NTL NSW Scorpions player Samantha Rodgers.

It is fitting that the 2018 National Touch League 2018 tapped off in Coffs Harbour today on International Women’s Day, since Touch Football Australia’s CEO Steve Mitchell points out that touch footy is the only team sport that’s always been played on an even field for women and men. 

It’s the 50th anniversary of the birth of touch football – the first official competition was held in Sydney in 1968. And while five decades on, women are kicking serious goals in rugby league and other sports, female touch footballers have been highly celebrated since the start.

“Female touch players and teams have always been regarded equally when it comes to skill and ability, and treated the same,” says Mitchell.

“Touch is not about being a men’s sport, or a women’s sport; it’s about being a great sport for everyone. It’s one community for both genders and all ages, and you choose to play in mixed-gender teams.”  

Samantha Rodgers, who is playing at this NTL for the NSW Scorpions in the Elite 8 tournament, the highest level of touch competition in Australia, agrees.

“I think it’s been great to see women’s sport take off, but it’s great that women’s touch has always been strong. Touch is just a community, it’s not split into men’s and women’s, we all play together.”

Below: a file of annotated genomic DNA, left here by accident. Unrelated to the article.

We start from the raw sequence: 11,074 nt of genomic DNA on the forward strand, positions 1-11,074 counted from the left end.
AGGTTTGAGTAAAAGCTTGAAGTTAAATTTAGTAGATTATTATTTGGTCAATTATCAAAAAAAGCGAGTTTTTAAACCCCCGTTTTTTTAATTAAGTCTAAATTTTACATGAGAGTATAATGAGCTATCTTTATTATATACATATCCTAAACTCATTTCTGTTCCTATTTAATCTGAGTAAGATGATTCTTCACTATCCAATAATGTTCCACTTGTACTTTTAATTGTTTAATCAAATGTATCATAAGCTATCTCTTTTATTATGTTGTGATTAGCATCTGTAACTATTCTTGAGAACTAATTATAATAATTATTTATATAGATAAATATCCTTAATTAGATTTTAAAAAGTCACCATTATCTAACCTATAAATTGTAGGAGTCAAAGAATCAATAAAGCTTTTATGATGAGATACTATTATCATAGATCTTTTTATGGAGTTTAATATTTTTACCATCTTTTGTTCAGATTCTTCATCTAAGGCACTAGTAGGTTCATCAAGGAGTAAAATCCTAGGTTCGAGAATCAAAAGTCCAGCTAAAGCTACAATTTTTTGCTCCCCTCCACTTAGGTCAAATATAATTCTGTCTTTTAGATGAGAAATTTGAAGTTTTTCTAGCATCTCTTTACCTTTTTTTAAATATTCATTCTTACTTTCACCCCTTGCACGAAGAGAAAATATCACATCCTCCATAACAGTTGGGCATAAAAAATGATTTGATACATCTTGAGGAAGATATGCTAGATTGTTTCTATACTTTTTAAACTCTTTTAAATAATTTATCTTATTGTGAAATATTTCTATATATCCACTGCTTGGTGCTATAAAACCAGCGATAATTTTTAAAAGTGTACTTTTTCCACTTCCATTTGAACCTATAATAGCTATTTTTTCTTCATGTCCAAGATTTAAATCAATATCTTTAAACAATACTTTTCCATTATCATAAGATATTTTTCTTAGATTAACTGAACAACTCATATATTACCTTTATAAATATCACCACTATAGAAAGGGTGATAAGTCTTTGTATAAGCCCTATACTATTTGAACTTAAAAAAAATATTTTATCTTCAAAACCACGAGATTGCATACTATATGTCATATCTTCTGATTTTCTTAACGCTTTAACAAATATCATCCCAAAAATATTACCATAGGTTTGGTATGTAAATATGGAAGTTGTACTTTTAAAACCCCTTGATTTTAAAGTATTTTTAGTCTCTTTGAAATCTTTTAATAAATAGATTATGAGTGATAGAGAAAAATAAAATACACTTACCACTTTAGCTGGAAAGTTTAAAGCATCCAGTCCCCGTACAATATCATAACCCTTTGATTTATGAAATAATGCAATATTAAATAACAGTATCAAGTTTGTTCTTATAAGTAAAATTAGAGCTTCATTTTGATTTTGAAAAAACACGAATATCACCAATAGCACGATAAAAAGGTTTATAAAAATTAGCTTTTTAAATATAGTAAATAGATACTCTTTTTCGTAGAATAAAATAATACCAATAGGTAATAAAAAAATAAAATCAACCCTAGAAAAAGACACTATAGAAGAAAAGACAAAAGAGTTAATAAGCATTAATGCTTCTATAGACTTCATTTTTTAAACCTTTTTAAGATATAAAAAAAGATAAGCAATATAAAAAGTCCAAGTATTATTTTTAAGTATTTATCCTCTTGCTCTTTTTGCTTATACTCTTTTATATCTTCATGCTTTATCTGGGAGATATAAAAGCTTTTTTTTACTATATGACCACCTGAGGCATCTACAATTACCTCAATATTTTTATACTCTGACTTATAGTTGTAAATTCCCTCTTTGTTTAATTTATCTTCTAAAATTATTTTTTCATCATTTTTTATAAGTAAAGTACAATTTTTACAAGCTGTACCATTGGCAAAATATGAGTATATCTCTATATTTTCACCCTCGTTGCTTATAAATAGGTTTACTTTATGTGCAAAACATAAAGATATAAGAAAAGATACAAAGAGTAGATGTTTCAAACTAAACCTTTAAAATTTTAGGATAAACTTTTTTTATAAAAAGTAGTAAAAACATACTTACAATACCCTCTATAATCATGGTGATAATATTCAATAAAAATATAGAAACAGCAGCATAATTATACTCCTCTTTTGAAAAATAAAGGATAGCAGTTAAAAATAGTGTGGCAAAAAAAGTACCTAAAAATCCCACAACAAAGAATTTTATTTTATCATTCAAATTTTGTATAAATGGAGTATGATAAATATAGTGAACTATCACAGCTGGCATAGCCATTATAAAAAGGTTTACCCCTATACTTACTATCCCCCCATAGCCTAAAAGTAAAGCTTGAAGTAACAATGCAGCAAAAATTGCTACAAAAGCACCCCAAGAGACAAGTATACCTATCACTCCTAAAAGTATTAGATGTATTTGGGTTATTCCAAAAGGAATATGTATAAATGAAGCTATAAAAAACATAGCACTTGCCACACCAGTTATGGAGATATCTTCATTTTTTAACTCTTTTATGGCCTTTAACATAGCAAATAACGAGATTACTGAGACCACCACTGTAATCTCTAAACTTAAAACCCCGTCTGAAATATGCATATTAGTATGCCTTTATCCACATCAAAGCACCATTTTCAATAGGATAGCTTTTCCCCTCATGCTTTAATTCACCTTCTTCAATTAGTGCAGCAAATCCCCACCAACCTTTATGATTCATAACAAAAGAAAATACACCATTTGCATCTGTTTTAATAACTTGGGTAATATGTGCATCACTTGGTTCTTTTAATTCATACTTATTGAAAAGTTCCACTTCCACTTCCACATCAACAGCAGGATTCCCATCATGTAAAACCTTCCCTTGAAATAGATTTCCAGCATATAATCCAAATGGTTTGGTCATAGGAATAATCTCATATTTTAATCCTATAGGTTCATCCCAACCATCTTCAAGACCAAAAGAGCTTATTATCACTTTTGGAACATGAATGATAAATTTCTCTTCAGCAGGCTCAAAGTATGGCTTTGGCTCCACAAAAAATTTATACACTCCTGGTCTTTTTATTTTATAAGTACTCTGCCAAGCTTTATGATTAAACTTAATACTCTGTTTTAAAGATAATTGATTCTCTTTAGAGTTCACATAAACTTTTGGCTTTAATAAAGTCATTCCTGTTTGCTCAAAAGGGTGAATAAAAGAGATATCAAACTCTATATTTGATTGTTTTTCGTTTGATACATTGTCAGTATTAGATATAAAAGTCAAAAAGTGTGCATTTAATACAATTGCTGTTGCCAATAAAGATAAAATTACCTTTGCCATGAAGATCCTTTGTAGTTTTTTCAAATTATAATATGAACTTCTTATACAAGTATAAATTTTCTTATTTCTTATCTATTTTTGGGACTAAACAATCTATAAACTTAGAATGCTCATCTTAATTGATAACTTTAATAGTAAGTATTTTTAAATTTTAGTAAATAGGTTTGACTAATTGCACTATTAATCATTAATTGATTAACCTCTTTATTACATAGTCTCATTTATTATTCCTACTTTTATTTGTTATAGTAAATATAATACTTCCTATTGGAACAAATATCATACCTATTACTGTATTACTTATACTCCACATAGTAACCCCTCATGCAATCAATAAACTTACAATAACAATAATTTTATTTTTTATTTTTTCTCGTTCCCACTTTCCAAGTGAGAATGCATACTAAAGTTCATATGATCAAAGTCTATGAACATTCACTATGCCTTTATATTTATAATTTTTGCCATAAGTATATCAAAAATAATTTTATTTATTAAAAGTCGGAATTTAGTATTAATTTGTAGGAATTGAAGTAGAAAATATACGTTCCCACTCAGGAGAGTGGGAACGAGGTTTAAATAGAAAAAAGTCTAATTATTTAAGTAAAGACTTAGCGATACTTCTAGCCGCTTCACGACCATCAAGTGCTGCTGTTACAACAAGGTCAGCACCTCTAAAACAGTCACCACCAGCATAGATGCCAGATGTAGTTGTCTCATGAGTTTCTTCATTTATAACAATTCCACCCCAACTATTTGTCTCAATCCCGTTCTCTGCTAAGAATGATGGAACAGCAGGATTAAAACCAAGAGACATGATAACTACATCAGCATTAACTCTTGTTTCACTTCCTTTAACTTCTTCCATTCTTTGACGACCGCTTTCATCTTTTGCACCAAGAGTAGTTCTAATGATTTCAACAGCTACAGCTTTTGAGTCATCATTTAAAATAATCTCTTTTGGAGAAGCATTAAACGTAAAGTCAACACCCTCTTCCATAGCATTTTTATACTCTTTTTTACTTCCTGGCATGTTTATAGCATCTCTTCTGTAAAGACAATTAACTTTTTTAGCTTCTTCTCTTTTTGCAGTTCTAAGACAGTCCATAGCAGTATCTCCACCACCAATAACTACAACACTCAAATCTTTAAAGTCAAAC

NTL NSW Scorpions players Danielle Davis, Shellie Davis and Samantha Rodgers.
NTL NSW Scorpions players Danielle Davis, Shellie Davis and Samantha Rodgers.

Rodgers also plays Touch for Australia, as does her boyfriend Sam Brisby.

“It’s great to have a partner in the sport and to see that we’re treated fairly and get the same benefits.”

“It’s all even, both men’s and women’s – we both sing the National Anthem, we’re both on the stadium fields, we get all the same facilities, it’s been great.”

Kerry Norman, a Touch Football Hall of Famer who has represented Australia 104 times as both a player and coach, and whose son Pete Norman is playing in the Elite 8 tournament here at NTL for the Queensland Titans, says it was an even playing field back in 1981 when she started playing.

“I definitely feel like the women’s game is valued. The men are always cheering on the women, the women cheer on the men, it goes both ways. There are no other team sports that have such a highly developed mixed-gender competition.”

“The male-female touch community being totally integrated is what attracts so many people to the sport. And it’s why you see so many people who’ve ended up meeting through touch,” she says.

Fifty-eight of the 123 teams at NTL 2018, which runs until Saturday 10th March, are Women’s or Mixed teams.

NTL NSW Scorpions players Danielle Davis, Shellie Davis and Samantha Rodgers.
NTL NSW Scorpions players Danielle Davis, Shellie Davis and Samantha Rodgers.